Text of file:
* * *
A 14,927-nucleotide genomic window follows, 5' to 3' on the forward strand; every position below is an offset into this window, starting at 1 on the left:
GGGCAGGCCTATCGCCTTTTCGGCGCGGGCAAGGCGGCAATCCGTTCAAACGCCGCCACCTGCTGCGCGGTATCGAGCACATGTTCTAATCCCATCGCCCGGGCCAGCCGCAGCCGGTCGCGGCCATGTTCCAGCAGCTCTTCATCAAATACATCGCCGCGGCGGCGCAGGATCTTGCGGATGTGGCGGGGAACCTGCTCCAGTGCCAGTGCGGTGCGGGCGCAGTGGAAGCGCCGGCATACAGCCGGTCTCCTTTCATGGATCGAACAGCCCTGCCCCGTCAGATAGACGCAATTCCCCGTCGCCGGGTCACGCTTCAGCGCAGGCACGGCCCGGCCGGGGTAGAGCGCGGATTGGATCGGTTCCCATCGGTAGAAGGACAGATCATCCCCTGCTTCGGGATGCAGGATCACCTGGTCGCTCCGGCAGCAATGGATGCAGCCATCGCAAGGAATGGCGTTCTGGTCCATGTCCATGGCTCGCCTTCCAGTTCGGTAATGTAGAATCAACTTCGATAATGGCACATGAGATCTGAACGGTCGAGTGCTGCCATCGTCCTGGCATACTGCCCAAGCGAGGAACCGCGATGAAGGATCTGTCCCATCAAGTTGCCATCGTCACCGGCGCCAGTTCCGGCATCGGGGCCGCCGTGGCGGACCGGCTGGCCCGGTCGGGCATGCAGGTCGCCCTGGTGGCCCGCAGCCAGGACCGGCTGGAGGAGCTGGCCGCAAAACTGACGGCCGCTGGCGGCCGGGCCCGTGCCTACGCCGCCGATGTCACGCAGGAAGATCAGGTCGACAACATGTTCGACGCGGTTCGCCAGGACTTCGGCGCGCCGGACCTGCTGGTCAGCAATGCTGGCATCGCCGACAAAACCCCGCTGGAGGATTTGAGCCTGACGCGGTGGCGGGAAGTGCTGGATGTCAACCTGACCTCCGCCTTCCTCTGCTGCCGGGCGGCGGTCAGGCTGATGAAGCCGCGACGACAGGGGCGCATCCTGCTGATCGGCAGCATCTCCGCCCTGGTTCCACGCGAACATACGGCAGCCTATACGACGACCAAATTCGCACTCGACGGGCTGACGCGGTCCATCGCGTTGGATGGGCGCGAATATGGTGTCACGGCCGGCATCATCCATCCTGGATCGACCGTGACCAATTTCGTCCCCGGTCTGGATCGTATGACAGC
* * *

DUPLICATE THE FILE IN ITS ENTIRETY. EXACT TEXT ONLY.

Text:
A 14,927-nucleotide genomic window follows, 5' to 3' on the forward strand; every position below is an offset into this window, starting at 1 on the left:
GGGCAGGCCTATCGCCTTTTCGGCGCGGGCAAGGCGGCAATCCGTTCAAACGCCGCCACCTGCTGCGCGGTATCGAGCACATGTTCTAATCCCATCGCCCGGGCCAGCCGCAGCCGGTCGCGGCCATGTTCCAGCAGCTCTTCATCAAATACATCGCCGCGGCGGCGCAGGATCTTGCGGATGTGGCGGGGAACCTGCTCCAGTGCCAGTGCGGTGCGGGCGCAGTGGAAGCGCCGGCATACAGCCGGTCTCCTTTCATGGATCGAACAGCCCTGCCCCGTCAGATAGACGCAATTCCCCGTCGCCGGGTCACGCTTCAGCGCAGGCACGGCCCGGCCGGGGTAGAGCGCGGATTGGATCGGTTCCCATCGGTAGAAGGACAGATCATCCCCTGCTTCGGGATGCAGGATCACCTGGTCGCTCCGGCAGCAATGGATGCAGCCATCGCAAGGAATGGCGTTCTGGTCCATGTCCATGGCTCGCCTTCCAGTTCGGTAATGTAGAATCAACTTCGATAATGGCACATGAGATCTGAACGGTCGAGTGCTGCCATCGTCCTGGCATACTGCCCAAGCGAGGAACCGCGATGAAGGATCTGTCCCATCAAGTTGCCATCGTCACCGGCGCCAGTTCCGGCATCGGGGCCGCCGTGGCGGACCGGCTGGCCCGGTCGGGCATGCAGGTCGCCCTGGTGGCCCGCAGCCAGGACCGGCTGGAGGAGCTGGCCGCAAAACTGACGGCCGCTGGCGGCCGGGCCCGTGCCTACGCCGCCGATGTCACGCAGGAAGATCAGGTCGACAACATGTTCGACGCGGTTCGCCAGGACTTCGGCGCGCCGGACCTGCTGGTCAGCAATGCTGGCATCGCCGACAAAACCCCGCTGGAGGATTTGAGCCTGACGCGGTGGCGGGAAGTGCTGGATGTCAACCTGACCTCCGCCTTCCTCTGCTGCCGGGCGGCGGTCAGGCTGATGAAGCCGCGACGACAGGGGCGCATCCTGCTGATCGGCAGCATCTCCGCCCTGGTTCCACGCGAACATACGGCAGCCTATACGACGACCAAATTCGCACTCGACGGGCTGACGCGGTCCATCGCGTTGGATGGGCGCGAATATGGTGTCACGGCCGGCATCATCCATCCTGGATCGACCGTGACCAATTTCGTCCCCGGTCTGGATCGTATGACAGC